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Aamer of America: What Innocent's Gitmo Imprisonment Tells Us About America

Dec 01, 2014 Chris Floyd
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Crusading Terrorism: How Canada and America Terrorized the Citizens

Crusading Terrorism: How Canada and America Terrorized the Citizens
by Mahboob A. Khawaja, Ph.D.
If the facts of human life are definable and truth is ONE with its own meanings, then “suspicion” cannot be considered as the code of law to become the threshold of action against innocent citizens.Victims are not left with any option except to use truth as the power of human logic.
America asked Britain and Canada to market the “war on terrorism.” According to Ron Suskind - a White House insider (The One Percent Doctrine: Deep inside America’s pursuit of its enemies since 9/11, 2006, p 226), Secretary of State Colin Powell and Paul O’Neill complained that they ‘did not know the mind of the President’ and often policy was based on ‘his instinct and gut’ and that ‘a key decision largely remained a mystery.’
To promote the “war on terrorism” and mislead the American public, the Bush Administration purchased 774 innocent people as terrorists and paid $25,000 cash per head to Afghan warlords to populate Guantanamo Bay Prison – the Abu Ghraib of America.
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The Nth Degree of the Military/Entertainment Complex

The Golden Age of the Military-Entertainment Complex:
Six Degrees of Kevin Bacon, Pentagon-Style
by Nick Turse
In the late 1990s, Six Degrees of Kevin Bacon -- a game in which the goal was to connect the actor Kevin Bacon to any other actor, living or dead, through films or television shows in no more than six steps -- became something of a phenomenon. Spread via the Internet (before becoming a board game and a book), Six Degrees has taken its place in America's pop culture pantheon among favorite late-night drunken pursuits.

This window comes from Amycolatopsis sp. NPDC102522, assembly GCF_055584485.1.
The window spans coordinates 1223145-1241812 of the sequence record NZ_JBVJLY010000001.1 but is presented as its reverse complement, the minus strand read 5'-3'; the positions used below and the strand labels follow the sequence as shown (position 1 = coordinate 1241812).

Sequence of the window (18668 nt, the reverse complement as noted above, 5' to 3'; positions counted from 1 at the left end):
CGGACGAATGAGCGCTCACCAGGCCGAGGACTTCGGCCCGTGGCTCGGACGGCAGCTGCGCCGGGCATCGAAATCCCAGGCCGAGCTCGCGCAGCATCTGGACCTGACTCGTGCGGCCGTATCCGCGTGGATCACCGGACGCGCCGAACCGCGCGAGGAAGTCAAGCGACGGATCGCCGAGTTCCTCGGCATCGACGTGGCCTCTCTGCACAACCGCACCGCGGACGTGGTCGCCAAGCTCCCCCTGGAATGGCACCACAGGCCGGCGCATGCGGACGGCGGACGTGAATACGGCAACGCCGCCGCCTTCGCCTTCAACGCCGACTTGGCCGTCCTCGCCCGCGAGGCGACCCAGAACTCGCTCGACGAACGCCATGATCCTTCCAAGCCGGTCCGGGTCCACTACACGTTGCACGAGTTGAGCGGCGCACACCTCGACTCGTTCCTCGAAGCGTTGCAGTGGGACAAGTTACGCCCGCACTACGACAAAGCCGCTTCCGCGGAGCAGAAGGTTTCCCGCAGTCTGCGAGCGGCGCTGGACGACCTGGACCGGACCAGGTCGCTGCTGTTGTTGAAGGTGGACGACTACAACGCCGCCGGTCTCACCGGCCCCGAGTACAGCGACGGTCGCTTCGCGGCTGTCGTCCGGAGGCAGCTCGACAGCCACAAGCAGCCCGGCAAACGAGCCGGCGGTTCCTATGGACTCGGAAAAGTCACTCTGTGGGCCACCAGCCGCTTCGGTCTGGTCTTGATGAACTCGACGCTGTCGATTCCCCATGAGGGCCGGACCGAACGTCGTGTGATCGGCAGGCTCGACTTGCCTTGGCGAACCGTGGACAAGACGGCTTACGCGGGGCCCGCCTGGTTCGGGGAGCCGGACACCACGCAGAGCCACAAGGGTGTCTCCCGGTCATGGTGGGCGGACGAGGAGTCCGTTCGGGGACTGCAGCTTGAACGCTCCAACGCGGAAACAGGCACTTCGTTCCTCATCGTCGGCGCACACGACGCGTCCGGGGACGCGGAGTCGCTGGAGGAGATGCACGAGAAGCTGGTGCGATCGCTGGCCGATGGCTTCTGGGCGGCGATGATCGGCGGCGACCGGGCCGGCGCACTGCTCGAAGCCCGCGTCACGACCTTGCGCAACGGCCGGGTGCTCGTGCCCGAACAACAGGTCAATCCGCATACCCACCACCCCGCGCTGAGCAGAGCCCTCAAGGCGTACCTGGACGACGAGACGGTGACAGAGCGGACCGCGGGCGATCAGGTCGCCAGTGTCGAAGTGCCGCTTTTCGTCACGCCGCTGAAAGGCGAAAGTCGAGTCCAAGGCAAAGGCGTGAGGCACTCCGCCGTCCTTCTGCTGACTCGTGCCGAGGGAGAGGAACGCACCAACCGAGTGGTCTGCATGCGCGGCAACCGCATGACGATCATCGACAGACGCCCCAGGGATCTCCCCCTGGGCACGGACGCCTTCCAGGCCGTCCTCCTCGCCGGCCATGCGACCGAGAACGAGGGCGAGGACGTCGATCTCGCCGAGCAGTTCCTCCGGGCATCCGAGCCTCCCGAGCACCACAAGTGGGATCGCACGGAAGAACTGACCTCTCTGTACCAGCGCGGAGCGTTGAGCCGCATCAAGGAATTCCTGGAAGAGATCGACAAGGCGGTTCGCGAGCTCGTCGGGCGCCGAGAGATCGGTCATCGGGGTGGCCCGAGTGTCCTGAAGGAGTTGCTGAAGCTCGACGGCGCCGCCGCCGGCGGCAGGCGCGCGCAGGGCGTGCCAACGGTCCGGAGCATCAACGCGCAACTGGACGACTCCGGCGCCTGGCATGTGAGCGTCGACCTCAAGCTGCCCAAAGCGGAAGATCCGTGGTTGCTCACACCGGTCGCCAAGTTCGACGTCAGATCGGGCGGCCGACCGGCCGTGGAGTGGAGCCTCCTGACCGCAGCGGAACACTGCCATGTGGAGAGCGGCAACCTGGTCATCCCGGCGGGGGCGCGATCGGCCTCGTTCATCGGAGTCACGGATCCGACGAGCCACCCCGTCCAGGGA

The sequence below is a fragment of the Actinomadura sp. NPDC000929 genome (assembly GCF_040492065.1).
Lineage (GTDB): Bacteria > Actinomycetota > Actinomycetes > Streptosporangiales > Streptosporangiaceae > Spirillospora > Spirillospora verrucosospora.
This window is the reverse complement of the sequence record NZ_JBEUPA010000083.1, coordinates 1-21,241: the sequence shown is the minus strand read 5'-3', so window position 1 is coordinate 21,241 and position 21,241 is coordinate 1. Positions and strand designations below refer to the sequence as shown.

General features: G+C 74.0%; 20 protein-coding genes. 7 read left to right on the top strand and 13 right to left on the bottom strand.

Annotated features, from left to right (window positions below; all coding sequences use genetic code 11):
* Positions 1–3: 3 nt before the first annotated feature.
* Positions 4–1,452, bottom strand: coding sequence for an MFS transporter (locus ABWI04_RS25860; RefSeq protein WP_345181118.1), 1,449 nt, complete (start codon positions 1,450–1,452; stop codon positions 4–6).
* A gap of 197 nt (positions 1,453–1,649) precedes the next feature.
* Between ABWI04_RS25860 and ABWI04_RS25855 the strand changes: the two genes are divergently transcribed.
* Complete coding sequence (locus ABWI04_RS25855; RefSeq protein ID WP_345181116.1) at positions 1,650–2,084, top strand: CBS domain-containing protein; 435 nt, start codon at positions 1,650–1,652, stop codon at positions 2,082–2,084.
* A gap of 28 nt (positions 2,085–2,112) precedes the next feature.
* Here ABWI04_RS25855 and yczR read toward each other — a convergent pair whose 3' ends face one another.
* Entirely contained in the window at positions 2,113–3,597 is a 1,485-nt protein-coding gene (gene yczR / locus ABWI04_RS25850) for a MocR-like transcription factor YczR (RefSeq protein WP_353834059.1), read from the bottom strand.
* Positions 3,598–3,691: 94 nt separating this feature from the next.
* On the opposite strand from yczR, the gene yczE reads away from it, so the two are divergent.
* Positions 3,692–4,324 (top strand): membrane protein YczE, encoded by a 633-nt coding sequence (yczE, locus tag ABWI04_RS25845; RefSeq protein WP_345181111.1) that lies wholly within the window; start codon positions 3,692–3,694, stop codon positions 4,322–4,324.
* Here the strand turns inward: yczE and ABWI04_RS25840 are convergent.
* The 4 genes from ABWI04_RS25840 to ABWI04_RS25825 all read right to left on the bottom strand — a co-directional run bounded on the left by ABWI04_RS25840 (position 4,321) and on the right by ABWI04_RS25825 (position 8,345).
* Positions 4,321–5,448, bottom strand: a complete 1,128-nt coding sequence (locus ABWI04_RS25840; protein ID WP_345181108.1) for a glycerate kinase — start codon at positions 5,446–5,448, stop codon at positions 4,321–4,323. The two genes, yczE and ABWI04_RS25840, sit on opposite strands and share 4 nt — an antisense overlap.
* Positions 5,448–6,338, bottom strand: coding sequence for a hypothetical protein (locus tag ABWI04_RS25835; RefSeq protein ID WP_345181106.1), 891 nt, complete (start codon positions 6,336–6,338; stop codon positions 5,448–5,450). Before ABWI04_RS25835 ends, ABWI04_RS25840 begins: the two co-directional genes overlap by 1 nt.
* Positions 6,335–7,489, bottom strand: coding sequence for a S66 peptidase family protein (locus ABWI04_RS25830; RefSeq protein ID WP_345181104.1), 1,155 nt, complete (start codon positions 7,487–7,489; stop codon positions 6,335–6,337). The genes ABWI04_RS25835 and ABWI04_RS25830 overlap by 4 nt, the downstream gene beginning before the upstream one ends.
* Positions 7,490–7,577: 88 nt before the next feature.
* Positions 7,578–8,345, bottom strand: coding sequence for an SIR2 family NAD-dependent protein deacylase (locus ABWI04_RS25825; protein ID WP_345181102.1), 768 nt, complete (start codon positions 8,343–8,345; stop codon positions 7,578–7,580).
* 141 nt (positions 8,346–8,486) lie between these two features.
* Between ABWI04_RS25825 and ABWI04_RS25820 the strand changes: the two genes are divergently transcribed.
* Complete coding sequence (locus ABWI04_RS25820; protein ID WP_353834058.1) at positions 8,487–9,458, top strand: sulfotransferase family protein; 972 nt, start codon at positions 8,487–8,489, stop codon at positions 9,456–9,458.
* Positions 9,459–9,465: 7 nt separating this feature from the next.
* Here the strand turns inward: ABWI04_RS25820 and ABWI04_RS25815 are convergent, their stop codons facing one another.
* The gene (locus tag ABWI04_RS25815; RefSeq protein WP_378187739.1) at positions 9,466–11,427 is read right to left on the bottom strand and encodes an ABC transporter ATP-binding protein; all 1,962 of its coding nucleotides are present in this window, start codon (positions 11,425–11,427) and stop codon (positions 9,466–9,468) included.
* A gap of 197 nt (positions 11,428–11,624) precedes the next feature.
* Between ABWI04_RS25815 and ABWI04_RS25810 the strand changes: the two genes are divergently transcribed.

Here is a new variant of the game: The goal is to connect Kevin Bacon to the Pentagon. A commonsense approach would be to consider Bacon's military roles -- the ROTC cadet in his first feature film, the 1978 comedy classic Animal House, for example, or the Marine Corps prosecutor, Captain Jack Ross, in the 1992 film A Few Good Men.

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Canada's Manley Mission in Afghanistan

CANADA: Pro-U.S. Panel Was Key in Extending Afghan Mission
by Jon Elmer
Buoyed by the recommendations of a government-appointed blue-ribbon panel, Canada's parliament last week approved a motion to extend its combat mission in Afghanistan until the end of 2011.

The outcome of the motion was effectively predetermined, as the two largest parties in the House of Commons -- the Liberals and the governing Conservatives -- agreed on the wording of the resolution in the weeks leading up to the vote. 
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The Bear Mountain Goon Serenade

A song written by Bobby Arbess about the recent 100-man Scanza-paid vigilante goon-squad attack of citizens protesting the massive sprawling Jack Nicklausian "Bear Mountain" development currently metastasizing on the outskirts of Victoria BC. This is the second attack orchestrated by Bear Mountain Number 2, Langford BC developer, Les Bjola
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In commemoration of the 60th year of the Palestinian Nakbah,

Saturday, March 29th, 7pm
Lecture & Book-Signing
Vancouver Public Library, Central Branch, Alice Mackay room, lower level 350 W. Georgia St. (at Homer)
~ Admission by donation ~

Vancouver co-sponsors: CanPalNet, Jews for a Just Peace and Canadian Friends of Sabeel
Info: 604-765-7074 ·
This email address is being protected from spambots. You need JavaScript enabled to view it. · This email address is being protected from spambots. You need JavaScript enabled to view it.

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Sub-Prime Shock as Rich Lose Asset Value

by Danny Schechter - News Dissector